Every minute, dozens of people in East Asia move from the countryside to the city.
The massive population shift is creating some of the world’s biggest mega-cities including Tokyo, Shanghai, Jakarta, Seoul and Manila, as well as hundreds of medium and smaller urban areas.
In 2030, more than 300 million Chinese are expected to have moved into cities. By then, 70 percent will live in urban settings. Given China’s size, it will mean that one in six urban dwellers worldwide will be Chinese. The challenges coming with that demographic shift are already visible and well known, in China and beyond.
Urbanization is a global trend. So when we think about new approaches to urbanization here in China, we believe that they are of value for other countries facing similar issues. In other words, China’s success in urbanization could pave the way for global rethinking on how cities can be built to be healthy, efficient, and successful.
Cũng có ở Tiếng việt
(Urban specialist Dean Cira recently answered in a video 5 questions on rapidly growing cities that had been submitted to us by internet users. This post addresses a few additional questions).
Manh Ha from Vietnam asked: Urban planning currently focuses too much on having new buildings, which increases the population and construction density and reduces living environment in size. What planning model do you think Vietnam should follow?
There is a popular belief among planners and among Vietnamese generally that densities of the major urban centers of Hanoi and Ho Chi Minh City need to be reduced to improve the quality of life. But if we look at the density of Hanoi, we actually see that by Asian standards, it is not particularly dense.
Last week I asked you to send us your questions about the challenges faced by rapidly urbanizing countries. Please see below my video with urban specialist Dean Cira, where he addresses 5 of the many questions received. Dean will follow up soon with a blog post tackling some of your other questions and comments. Thanks!
|Dean Cira will answer some of your questions in a video|
Urbanization itself cannot guarantee economic growth, but it does appear to be an inevitable process on the way to development: no country has achieved high income status without first urbanizing, and nearly all countries become at least 50% urbanized before fully reaching middle income status.
The trick is in how to manage this process in a way that plays up the benefits and minimizes the challenges it brings.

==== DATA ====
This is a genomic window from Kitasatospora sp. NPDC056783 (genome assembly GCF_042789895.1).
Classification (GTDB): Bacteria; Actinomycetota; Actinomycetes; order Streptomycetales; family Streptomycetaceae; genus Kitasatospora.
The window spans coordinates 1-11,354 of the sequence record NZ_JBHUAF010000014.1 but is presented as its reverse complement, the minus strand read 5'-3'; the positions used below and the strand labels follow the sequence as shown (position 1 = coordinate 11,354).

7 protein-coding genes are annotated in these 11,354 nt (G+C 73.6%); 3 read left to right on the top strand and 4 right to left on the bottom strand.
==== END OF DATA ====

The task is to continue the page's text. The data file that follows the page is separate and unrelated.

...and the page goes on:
When I was a little child, we lived in a 30m2 house in the suburbs of Hanoi, Vietnam, with intermittent supplies of power and clean water. But I enjoyed playing on the quiet and clean street in front of my house. Twenty years later, my whole neighborhood has been nicely renovated; there’s enough electricity to run all appliances in my house, including two air conditioners. But I get stuck in traffic every day on my way to work, and the smog is so thick I can hardly breathe, even with a mask on my face.
Urbanization has arrived to my hometown with both advantages and challenges. However, noises, heavy traffic, and air and water pollution are not unique to Hanoi. They can be observed in many cities in emerging countries all over the world (such as China, India, Brazil, Indonesia, Mexico, the Philippines, or Nigeria). The Vietnam Urbanization Review notes that if these challenges are well managed, they will allow cities like Hanoi to retain its unique charm and livability while enjoying the benefits that urbanization brings.
Do you have any questions on how to ease traffic congestion? Or dealing with high housing prices in your city? Do you want to share your own experiences? What are your concerns when moving in or out of a city?
Our urban expert, Dean Cira, is here to answer your questions.
Send your question now using the comment function below to ask him and he’ll address on video five of all the questions received. We’ll take questions until the end of Wednesday, June 20. You can also join the conversation on Twitter by sending your questions to @worldbankasia.
Data from World Bank
With the recent MDG summit in New York, I think it’s a good time to stop and take a look at the big water and sanitation picture. We know the numbers of people without access are daunting: 2.5 billion with no sanitation, 887 million without access to safe water. But more and more people are indeed gaining access. Since 1990, 1.6 billion have gained access to safe water. The world will likely even reach the Millennium Development Goal (MDG) set in 2015 to halve the number of people without access to clean water, according to the UN.
This is no small feat, and the world should take a moment to celebrate this success, and learn from challenges encountered along the way so that we continue beyond 2015 until everyone can access clean water and sanitation.